CID 1067700 was found to inhibit nucleotide binding by both the Rab7Q67L and Rab7T22N mutants that are known to be constitutively in the GTP and GDP bound states, respectively (45). Although the Q67L mutation lies in the nucleotide binding pocket of Rab7, the actual location of the Gln67 residue in the pocket is far removed from all predicted contacts with CID 1067700. From analysis of the crystal structure, amino acid residue Thr22 is involved in interactions with the Mg+2 cofactor which is required for guanine nucleotide binding. Although our small molecule inhibitor binds to the same pocket, molecular docking studies suggest that Mg+2 is not essential for its binding and therefore, it is not surprising that there was no impact of the Rab7T22N mutant on CID 1067700 inhibition. Thus, the compound could have the utility against relevant human disease mutants of Rab7 such as those responsible for Charcot-Marie-Tooth type 2B (CMT2B) disease.
The identification of CID 1067700 as a competitive inhibitor of Rab7 nucleotide binding presents an exciting and novel route to characterize the Rab family of proteins. Most small molecules reported to be active against low molecular GTPases are allosteric inhibitors and have activities that are restricted to the Rho-family GTPases based on inhibition of specific Rho-family GEF or effector protein interactions with Cdc42, Rac1 and RhoA. CID 10677000 is the first inhibitor with demonstrated activity against any member of the Rab subfamily of GTPases. Even though small GTPases share a common nucleotide binding fold, CID 1067700 had significantly less activity against other Ras-superfamily GTPases and even against another Rab family member (Rab2). Thus, the identification of CID 1067700, together with our analyses of structure activity relationships, suggest that it may be possible with further development to prepare more specific analogs that target individual subsets of GTPases analogous to nucleotide binding inhibitors of kinases (46).
The identification of small molecule inhibitors for GTPases has unique advantages when compared to traditional approaches such as conditional knock out or RNA interference that have been the primary means to perturb Rab GTPase functionality. In functional studies, small molecules can be applied to cells to rapidly and reversibly inhibit molecular targets of interest. This is exemplified by Brefeldin A, an allosteric inhibitor of Arf GTPases (15) and inhibitors of phosphoinositide 3-kinases that have been shown to inhibit specific kinase isoforms (46). Inhibitors of nucleotide binding may also have utility for inhibiting protein-protein interactions. Rab7 function in regulating endocytosis depends on numerous protein-protein interaction partners including hVps39 (25, 26), TBC1D15 (47), RILP (48, 49), ORPIL (50, 51), Rabring7 (52) and the alpha proteasome subunit XAPC7 (26, 53). Susceptibility of these Rab7-protein interactions may be useful for designing new disease interventions. Use of CID 1067700 may also be useful for dissecting the order of Rab7 binding to a multimeric complex and/or the importance of nucleotide bound status for stability of the protein complex involving Rab7. Taken together, our findings present CID 1067700 as a novel competitive inhibitor of small GTPase nucleotide binding that has potential for dissecting protein function. It may serve as a springboard for further development of families of compounds selective for individual GTPases.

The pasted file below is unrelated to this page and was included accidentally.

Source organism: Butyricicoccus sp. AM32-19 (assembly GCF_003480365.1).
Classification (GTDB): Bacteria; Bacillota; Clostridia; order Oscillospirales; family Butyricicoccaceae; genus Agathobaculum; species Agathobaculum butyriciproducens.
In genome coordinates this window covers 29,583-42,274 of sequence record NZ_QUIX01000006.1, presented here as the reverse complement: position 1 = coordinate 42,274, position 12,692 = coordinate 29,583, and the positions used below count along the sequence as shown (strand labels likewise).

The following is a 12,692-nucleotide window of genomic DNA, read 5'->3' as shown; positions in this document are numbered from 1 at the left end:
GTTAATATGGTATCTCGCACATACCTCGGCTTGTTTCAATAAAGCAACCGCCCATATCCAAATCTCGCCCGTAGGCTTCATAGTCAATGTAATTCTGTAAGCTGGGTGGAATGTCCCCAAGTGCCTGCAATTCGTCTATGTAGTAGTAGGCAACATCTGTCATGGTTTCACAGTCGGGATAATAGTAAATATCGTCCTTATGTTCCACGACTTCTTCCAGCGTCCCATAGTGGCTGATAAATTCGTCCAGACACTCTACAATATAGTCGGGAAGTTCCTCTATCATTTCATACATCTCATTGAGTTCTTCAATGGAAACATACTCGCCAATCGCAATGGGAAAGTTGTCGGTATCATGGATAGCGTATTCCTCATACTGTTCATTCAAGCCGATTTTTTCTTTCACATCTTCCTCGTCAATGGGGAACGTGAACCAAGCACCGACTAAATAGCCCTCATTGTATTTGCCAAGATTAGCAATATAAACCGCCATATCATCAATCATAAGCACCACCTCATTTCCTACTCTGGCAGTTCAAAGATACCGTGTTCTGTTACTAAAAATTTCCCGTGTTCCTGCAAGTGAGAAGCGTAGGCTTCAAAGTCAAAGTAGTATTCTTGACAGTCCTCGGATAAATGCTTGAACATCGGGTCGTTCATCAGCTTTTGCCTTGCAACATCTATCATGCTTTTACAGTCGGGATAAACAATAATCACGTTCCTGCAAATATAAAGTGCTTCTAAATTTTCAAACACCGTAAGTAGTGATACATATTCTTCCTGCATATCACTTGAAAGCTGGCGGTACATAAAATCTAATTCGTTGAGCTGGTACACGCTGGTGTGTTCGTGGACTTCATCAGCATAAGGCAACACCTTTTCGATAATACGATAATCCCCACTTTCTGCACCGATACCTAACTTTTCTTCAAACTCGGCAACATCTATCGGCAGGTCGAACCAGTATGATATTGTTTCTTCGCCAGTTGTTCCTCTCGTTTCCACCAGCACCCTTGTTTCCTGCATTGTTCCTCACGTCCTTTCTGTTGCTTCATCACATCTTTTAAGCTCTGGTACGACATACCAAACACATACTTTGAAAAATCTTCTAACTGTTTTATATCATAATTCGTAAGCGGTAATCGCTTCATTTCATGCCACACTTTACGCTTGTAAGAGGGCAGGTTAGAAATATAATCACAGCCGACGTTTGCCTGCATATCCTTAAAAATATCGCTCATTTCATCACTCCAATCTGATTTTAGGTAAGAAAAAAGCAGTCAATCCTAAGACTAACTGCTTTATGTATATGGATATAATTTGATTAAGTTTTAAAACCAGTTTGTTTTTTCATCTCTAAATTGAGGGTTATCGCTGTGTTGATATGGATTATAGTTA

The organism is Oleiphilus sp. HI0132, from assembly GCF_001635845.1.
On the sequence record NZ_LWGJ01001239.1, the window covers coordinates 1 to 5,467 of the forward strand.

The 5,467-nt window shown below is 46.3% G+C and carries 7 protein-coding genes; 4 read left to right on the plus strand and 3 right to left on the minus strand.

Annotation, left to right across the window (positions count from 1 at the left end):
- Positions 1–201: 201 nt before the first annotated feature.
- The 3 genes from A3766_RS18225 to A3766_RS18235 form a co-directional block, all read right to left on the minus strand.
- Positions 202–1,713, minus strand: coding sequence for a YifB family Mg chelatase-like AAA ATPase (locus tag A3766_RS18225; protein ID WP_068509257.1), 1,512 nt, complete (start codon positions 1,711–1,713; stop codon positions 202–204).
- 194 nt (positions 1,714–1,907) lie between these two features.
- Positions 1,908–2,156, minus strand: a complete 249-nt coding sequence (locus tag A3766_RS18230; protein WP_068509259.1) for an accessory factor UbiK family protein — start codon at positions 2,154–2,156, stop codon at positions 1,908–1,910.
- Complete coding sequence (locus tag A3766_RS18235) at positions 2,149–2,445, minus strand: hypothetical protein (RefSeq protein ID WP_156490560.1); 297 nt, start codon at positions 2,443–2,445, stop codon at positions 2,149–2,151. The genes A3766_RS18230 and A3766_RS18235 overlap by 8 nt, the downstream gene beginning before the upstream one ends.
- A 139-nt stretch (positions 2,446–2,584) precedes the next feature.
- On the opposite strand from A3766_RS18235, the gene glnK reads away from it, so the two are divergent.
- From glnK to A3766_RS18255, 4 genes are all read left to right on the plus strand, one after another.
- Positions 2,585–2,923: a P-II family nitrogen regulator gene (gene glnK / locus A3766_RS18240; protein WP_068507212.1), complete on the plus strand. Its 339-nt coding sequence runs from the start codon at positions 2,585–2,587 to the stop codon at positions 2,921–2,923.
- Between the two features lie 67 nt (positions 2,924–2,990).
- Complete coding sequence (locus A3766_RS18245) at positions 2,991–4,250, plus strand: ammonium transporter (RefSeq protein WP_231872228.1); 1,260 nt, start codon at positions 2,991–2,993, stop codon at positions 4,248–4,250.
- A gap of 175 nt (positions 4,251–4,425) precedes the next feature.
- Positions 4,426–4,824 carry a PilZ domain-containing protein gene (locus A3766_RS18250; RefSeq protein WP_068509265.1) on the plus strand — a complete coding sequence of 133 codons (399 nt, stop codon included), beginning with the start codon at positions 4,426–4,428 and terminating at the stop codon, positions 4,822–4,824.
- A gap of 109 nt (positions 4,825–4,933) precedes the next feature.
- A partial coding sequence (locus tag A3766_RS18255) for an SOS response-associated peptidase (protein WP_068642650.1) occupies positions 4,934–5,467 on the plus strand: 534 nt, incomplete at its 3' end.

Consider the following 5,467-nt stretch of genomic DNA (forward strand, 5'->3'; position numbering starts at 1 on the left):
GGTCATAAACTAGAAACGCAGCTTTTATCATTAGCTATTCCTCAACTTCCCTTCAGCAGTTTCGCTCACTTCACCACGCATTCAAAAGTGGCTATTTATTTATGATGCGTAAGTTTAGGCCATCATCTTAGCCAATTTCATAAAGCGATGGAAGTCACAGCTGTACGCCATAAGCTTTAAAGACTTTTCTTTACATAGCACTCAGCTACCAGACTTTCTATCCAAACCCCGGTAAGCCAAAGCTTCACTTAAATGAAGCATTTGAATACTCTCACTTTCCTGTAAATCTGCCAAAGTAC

Reagents used in this study were obtained from Sigma (St. Louis, MO, USA) unless otherwise indicated. Sephadex G-25, glutathione (GSH) Sepharose 4B, and Superdex peptide beads (13 μm with an exclusion limit of 7 kDa) were from Amersham Biosciences. BODIPY (4,4-difluoro-4-bora-3a,4a-diaza-s-indacene or dipyrromethene boron difluoride) nucleotide analogues (BODIPY-GTP; 2′-(or 3′)-O-[N-(2-aminoethyl)urethane] G-35778 and BODIPY-GDP; 2′-(or-3′)-O-[N-(2-aminoethyl)urethane], G-22360) and BODIPY dye were from Invitrogen Molecular Probes (Carlsbad, CA, USA). Concentrations of BODIPY-linked nucleotides were based on absorbance measurements and an extinction coefficient value of 80,000 M−1cm−1. 2-(benzoylcarbamothioylamino)-5,5-dimethyl-4,7-dihydrothieno[2,3-c]pyran-3-carboxylic acid with compound identification number; CID 1067700 was from ChemDiv Inc (San Diego, CA, USA).